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Gary Lachman
Politics and the occult : the left, the right and the radically unseen
(Wheaton, IL: Quest Books, 2008, 261pp.)

reviewed by Rene Wadlow

Gary Lachman has written a very useful and sober book on esoteric current in modern political thought — modern meaning here from the Protestant Reformation to the present.  A sober book is necessary as the internet is filled with wild speculation about the role of the Illuminati on the political and financial system. The current meltdown of the banks and the stock markets does nothing to diminish the conspiracy theories of Illuminati-Rosicrucian hands pulling strings.  The same ideas are found in the Protocols of the Elders of Zion where the controlling hands have been transferred to the Jews. The Protocols  have, alas, become a best seller in the Middle East, but my impression is that the Illuminati are the lead manipulators on the internet.

Lachman deals primarily with the impact of personalities, drawing good portraits of those involved.  For readers more interested in the ideas themselves, I would recommend Antoine Faivre and Jocob Needleman (Eds.) Modern Esoteric Spirituality (New York: Crossroad Publishing, 1995, 413pp.) as the best overview.

There are four moments when esoteric thinking entered social and political currents in a serious way: the Protestant Reformation, the 18th century with the American and French Revolutions, the first half of the 1900s anti-colonial movements especially in India and China, and today in the efforts to develop the political meaning of New Age-Age of Aquarius thought.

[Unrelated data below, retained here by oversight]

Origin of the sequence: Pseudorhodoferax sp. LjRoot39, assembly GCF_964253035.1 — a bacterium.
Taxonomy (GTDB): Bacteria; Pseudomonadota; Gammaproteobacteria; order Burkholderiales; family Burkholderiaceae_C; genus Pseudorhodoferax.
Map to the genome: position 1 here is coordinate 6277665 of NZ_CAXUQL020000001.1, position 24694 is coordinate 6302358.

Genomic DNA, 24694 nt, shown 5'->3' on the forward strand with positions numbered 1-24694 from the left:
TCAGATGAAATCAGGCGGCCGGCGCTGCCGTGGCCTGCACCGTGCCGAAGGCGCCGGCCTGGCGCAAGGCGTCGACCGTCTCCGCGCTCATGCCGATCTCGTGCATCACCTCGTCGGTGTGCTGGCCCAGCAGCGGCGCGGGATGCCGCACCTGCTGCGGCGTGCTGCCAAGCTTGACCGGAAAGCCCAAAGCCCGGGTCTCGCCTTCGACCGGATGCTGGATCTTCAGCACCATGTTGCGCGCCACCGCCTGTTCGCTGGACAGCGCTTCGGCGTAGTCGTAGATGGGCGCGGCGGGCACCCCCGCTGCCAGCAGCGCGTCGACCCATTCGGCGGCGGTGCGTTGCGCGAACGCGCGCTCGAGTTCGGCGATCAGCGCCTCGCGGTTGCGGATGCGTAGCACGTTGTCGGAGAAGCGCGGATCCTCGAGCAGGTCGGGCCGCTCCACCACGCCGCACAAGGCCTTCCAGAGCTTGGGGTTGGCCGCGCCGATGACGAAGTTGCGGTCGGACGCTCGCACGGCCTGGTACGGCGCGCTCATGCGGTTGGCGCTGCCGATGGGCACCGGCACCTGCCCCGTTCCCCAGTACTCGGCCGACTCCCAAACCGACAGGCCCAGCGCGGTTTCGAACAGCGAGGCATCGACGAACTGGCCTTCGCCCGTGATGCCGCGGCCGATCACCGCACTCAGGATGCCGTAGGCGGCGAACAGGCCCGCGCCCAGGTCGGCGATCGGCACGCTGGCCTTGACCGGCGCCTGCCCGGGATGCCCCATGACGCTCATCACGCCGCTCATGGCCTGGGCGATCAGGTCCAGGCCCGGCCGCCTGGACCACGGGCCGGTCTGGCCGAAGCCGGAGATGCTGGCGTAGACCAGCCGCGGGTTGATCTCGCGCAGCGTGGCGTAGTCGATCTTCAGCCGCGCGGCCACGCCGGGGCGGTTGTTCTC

The Protestant Reformation broke the strangle hold of the Catholic Church on theology and its translation into political principles, owing much to the classic if rigid approach of Thomas Aquinas.  It is only in the very recent past, when devoid of political control, that Aquinas has provided a fertile ground for political thought, especially in the writing of the French political philosopher Jacques Maritain.  By breaking the monopoly of the Catholic Church on the theology-politics connection, the Protestant Reformation opened the door to a wide range of religious ideas and their political manifestations.  From the Ranters, the Quakers, the Brethern, to the Moravian Church of Count Nikolaus Zinzendorf (1700-1760) — what is often termed the Radical Reformation — upset the political thinking of Europe with their equalitarian practices and emphasis on the Inner Light in all. The European political authorities did not mistake the challenge these groups posed to the established order, and nearly all the groups left for America where they have become part of the unesoteric and largely non-political scene of US Protestantism.